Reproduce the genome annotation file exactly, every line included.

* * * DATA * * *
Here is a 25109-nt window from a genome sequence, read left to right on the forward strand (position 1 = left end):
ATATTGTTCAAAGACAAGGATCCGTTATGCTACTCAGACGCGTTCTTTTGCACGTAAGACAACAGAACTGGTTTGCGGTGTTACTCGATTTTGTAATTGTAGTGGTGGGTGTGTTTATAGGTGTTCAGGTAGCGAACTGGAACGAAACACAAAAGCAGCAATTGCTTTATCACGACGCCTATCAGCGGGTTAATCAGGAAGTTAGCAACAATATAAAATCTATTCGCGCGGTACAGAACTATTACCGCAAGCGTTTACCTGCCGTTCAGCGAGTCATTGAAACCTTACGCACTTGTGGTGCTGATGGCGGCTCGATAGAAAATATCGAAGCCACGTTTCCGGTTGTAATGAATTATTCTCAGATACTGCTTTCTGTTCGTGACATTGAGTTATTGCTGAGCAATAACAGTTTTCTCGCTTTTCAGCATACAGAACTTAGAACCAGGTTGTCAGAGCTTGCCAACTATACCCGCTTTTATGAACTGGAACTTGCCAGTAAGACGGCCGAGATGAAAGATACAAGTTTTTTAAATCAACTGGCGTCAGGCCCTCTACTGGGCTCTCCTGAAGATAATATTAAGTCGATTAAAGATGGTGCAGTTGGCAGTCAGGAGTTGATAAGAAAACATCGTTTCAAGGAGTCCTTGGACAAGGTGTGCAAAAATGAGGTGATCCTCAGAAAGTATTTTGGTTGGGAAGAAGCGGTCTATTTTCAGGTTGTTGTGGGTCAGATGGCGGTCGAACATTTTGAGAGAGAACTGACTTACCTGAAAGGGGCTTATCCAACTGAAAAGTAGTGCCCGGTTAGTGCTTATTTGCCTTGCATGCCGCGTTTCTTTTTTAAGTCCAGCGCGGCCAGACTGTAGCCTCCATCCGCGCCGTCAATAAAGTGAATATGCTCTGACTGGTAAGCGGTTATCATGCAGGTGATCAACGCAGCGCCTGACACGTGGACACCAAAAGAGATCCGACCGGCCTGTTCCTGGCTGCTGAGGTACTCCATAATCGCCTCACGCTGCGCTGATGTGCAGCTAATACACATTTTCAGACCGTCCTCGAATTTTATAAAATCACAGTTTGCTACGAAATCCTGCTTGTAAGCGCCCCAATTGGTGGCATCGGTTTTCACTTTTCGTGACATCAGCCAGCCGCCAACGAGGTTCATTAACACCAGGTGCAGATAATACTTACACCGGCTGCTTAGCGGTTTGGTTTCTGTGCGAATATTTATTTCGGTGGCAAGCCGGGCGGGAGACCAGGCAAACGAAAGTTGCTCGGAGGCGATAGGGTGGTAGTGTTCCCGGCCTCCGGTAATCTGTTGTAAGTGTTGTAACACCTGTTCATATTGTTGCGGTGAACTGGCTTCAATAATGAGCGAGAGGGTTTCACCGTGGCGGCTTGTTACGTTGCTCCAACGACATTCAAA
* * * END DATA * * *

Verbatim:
Here is a 25109-nt window from a genome sequence, read left to right on the forward strand (position 1 = left end):
ATATTGTTCAAAGACAAGGATCCGTTATGCTACTCAGACGCGTTCTTTTGCACGTAAGACAACAGAACTGGTTTGCGGTGTTACTCGATTTTGTAATTGTAGTGGTGGGTGTGTTTATAGGTGTTCAGGTAGCGAACTGGAACGAAACACAAAAGCAGCAATTGCTTTATCACGACGCCTATCAGCGGGTTAATCAGGAAGTTAGCAACAATATAAAATCTATTCGCGCGGTACAGAACTATTACCGCAAGCGTTTACCTGCCGTTCAGCGAGTCATTGAAACCTTACGCACTTGTGGTGCTGATGGCGGCTCGATAGAAAATATCGAAGCCACGTTTCCGGTTGTAATGAATTATTCTCAGATACTGCTTTCTGTTCGTGACATTGAGTTATTGCTGAGCAATAACAGTTTTCTCGCTTTTCAGCATACAGAACTTAGAACCAGGTTGTCAGAGCTTGCCAACTATACCCGCTTTTATGAACTGGAACTTGCCAGTAAGACGGCCGAGATGAAAGATACAAGTTTTTTAAATCAACTGGCGTCAGGCCCTCTACTGGGCTCTCCTGAAGATAATATTAAGTCGATTAAAGATGGTGCAGTTGGCAGTCAGGAGTTGATAAGAAAACATCGTTTCAAGGAGTCCTTGGACAAGGTGTGCAAAAATGAGGTGATCCTCAGAAAGTATTTTGGTTGGGAAGAAGCGGTCTATTTTCAGGTTGTTGTGGGTCAGATGGCGGTCGAACATTTTGAGAGAGAACTGACTTACCTGAAAGGGGCTTATCCAACTGAAAAGTAGTGCCCGGTTAGTGCTTATTTGCCTTGCATGCCGCGTTTCTTTTTTAAGTCCAGCGCGGCCAGACTGTAGCCTCCATCCGCGCCGTCAATAAAGTGAATATGCTCTGACTGGTAAGCGGTTATCATGCAGGTGATCAACGCAGCGCCTGACACGTGGACACCAAAAGAGATCCGACCGGCCTGTTCCTGGCTGCTGAGGTACTCCATAATCGCCTCACGCTGCGCTGATGTGCAGCTAATACACATTTTCAGACCGTCCTCGAATTTTATAAAATCACAGTTTGCTACGAAATCCTGCTTGTAAGCGCCCCAATTGGTGGCATCGGTTTTCACTTTTCGTGACATCAGCCAGCCGCCAACGAGGTTCATTAACACCAGGTGCAGATAATACTTACACCGGCTGCTTAGCGGTTTGGTTTCTGTGCGAATATTTATTTCGGTGGCAAGCCGGGCGGGAGACCAGGCAAACGAAAGTTGCTCGGAGGCGATAGGGTGGTAGTGTTCCCGGCCTCCGGTAATCTGTTGTAAGTGTTGTAACACCTGTTCATATTGTTGCGGTGAACTGGCTTCAATAATGAGCGAGAGGGTTTCACCGTGGCGGCTTGTTACGTTGCTCCAACGACATTCAAA